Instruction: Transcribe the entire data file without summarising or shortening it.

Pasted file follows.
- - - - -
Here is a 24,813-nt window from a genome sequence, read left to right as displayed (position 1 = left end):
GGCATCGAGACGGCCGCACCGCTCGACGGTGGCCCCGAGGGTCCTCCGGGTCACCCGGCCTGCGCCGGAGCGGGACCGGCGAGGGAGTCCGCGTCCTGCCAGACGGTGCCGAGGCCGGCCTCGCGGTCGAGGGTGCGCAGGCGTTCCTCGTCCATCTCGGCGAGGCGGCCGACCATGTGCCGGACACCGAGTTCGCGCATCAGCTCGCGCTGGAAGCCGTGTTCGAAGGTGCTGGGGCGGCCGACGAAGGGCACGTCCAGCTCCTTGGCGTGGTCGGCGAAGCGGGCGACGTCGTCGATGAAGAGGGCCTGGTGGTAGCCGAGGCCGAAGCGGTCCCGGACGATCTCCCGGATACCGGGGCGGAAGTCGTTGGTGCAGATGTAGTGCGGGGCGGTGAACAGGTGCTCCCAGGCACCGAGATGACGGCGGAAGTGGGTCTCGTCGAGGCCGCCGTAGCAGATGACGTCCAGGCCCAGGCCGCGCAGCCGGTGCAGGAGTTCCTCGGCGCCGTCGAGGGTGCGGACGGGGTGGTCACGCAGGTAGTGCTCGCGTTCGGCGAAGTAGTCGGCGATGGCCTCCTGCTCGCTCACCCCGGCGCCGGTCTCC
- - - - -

Here is a 24,813-nt window from a genome sequence, read left to right as displayed (position 1 = left end):
GGCATCGAGACGGCCGCACCGCTCGACGGTGGCCCCGAGGGTCCTCCGGGTCACCCGGCCTGCGCCGGAGCGGGACCGGCGAGGGAGTCCGCGTCCTGCCAGACGGTGCCGAGGCCGGCCTCGCGGTCGAGGGTGCGCAGGCGTTCCTCGTCCATCTCGGCGAGGCGGCCGACCATGTGCCGGACACCGAGTTCGCGCATCAGCTCGCGCTGGAAGCCGTGTTCGAAGGTGCTGGGGCGGCCGACGAAGGGCACGTCCAGCTCCTTGGCGTGGTCGGCGAAGCGGGCGACGTCGTCGATGAAGAGGGCCTGGTGGTAGCCGAGGCCGAAGCGGTCCCGGACGATCTCCCGGATACCGGGGCGGAAGTCGTTGGTGCAGATGTAGTGCGGGGCGGTGAACAGGTGCTCCCAGGCACCGAGATGACGGCGGAAGTGGGTCTCGTCGAGGCCGCCGTAGCAGATGACGTCCAGGCCCAGGCCGCGCAGCCGGTGCAGGAGTTCCTCGGCGCCGTCGAGGGTGCGGACGGGGTGGTCACGCAGGTAGTGCTCGCGTTCGGCGAAGTAGTCGGCGATGGCCTCCTGCTCGCTCACCCCGGCGCCGGTCTCC